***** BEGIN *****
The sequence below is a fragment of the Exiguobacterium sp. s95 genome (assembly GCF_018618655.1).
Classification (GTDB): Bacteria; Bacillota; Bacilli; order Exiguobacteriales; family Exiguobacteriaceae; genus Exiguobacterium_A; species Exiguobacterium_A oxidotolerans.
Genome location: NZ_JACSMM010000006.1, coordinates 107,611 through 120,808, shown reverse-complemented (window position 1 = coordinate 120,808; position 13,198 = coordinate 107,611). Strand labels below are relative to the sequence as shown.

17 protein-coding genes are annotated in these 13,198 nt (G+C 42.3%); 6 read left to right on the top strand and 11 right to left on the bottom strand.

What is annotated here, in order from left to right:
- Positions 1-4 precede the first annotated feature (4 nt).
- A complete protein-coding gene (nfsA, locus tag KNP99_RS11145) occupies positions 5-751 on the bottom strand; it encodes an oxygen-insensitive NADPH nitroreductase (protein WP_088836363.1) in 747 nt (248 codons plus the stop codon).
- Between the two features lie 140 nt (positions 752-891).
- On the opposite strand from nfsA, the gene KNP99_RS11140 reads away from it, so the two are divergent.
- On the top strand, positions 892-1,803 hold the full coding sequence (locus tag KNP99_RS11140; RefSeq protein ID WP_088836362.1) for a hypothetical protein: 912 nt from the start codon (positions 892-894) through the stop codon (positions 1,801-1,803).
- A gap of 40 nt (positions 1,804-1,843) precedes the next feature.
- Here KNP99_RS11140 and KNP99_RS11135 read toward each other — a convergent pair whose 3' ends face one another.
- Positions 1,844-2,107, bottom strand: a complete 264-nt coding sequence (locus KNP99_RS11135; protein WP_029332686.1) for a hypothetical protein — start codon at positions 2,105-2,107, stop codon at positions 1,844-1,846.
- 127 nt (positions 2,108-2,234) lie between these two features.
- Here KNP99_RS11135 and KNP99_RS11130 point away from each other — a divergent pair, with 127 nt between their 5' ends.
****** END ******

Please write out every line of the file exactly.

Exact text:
The sequence below is a fragment of the Exiguobacterium sp. s95 genome (assembly GCF_018618655.1).
Classification (GTDB): Bacteria; Bacillota; Bacilli; order Exiguobacteriales; family Exiguobacteriaceae; genus Exiguobacterium_A; species Exiguobacterium_A oxidotolerans.
Genome location: NZ_JACSMM010000006.1, coordinates 107,611 through 120,808, shown reverse-complemented (window position 1 = coordinate 120,808; position 13,198 = coordinate 107,611). Strand labels below are relative to the sequence as shown.

17 protein-coding genes are annotated in these 13,198 nt (G+C 42.3%); 6 read left to right on the top strand and 11 right to left on the bottom strand.

What is annotated here, in order from left to right:
- Positions 1-4 precede the first annotated feature (4 nt).
- A complete protein-coding gene (nfsA, locus tag KNP99_RS11145) occupies positions 5-751 on the bottom strand; it encodes an oxygen-insensitive NADPH nitroreductase (protein WP_088836363.1) in 747 nt (248 codons plus the stop codon).
- Between the two features lie 140 nt (positions 752-891).
- On the opposite strand from nfsA, the gene KNP99_RS11140 reads away from it, so the two are divergent.
- On the top strand, positions 892-1,803 hold the full coding sequence (locus tag KNP99_RS11140; RefSeq protein ID WP_088836362.1) for a hypothetical protein: 912 nt from the start codon (positions 892-894) through the stop codon (positions 1,801-1,803).
- A gap of 40 nt (positions 1,804-1,843) precedes the next feature.
- Here KNP99_RS11140 and KNP99_RS11135 read toward each other — a convergent pair whose 3' ends face one another.
- Positions 1,844-2,107, bottom strand: a complete 264-nt coding sequence (locus KNP99_RS11135; protein WP_029332686.1) for a hypothetical protein — start codon at positions 2,105-2,107, stop codon at positions 1,844-1,846.
- 127 nt (positions 2,108-2,234) lie between these two features.
- Here KNP99_RS11135 and KNP99_RS11130 point away from each other — a divergent pair, with 127 nt between their 5' ends.